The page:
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“God created war so that Americans would learn geography.” – Mark Twain
It is true, isn’t it? Two years ago, how many of you had heard of Kherson or Melitopol? Back then I thought It was Nikoliav, not Mykolaiv. Before October 7, who knew where Wadi as-Salqua was?
Don’t be too chagrined. I learned where Khe Sanh, Hue, and Pleiku were courtesy of the Vietnam War. My parents picked up all sorts of geography lessons during World War II. Few Americans knew where Guadalcanal, Kwajalein, and Saipan were. And my grandparents had only a shadowy idea of where the Argonne was prior to World War I.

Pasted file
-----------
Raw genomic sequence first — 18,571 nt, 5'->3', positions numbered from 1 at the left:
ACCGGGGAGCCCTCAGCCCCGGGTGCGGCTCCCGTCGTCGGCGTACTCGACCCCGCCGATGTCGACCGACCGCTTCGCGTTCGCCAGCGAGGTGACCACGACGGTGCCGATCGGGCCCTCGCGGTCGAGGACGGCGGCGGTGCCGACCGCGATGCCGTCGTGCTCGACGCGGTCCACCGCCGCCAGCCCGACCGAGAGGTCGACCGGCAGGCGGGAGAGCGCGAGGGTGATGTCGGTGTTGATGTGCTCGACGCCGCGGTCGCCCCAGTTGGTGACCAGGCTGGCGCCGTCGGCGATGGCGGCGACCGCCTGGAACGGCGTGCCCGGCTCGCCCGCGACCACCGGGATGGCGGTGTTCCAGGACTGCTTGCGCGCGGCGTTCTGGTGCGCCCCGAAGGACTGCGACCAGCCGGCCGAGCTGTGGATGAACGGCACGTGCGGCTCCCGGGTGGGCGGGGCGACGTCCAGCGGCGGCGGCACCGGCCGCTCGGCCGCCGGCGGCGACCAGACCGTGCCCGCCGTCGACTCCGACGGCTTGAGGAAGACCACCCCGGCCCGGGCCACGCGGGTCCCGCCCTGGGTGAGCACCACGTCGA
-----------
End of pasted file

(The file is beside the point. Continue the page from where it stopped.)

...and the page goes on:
I am a geography nut. Many years ago, I worked Mission Control as a Shuttle navigator. We had a ground track map up (a paper one, back then). During night shifts at the Nav Console we would amuse ourselves (and keep ourselves awake) by calling out an obscure spot on the map and having the other person find it. I learned where the Kerguelen Islands, the Spratleys, the Andamans, and other weird and wonderful places were. Still, even I tend to pick up new geographic knowledge via current wars.
Perhaps geographic ignorance is an indicator of peace. I suspect a lot of us will be learning more geography in the next few years, though.Published in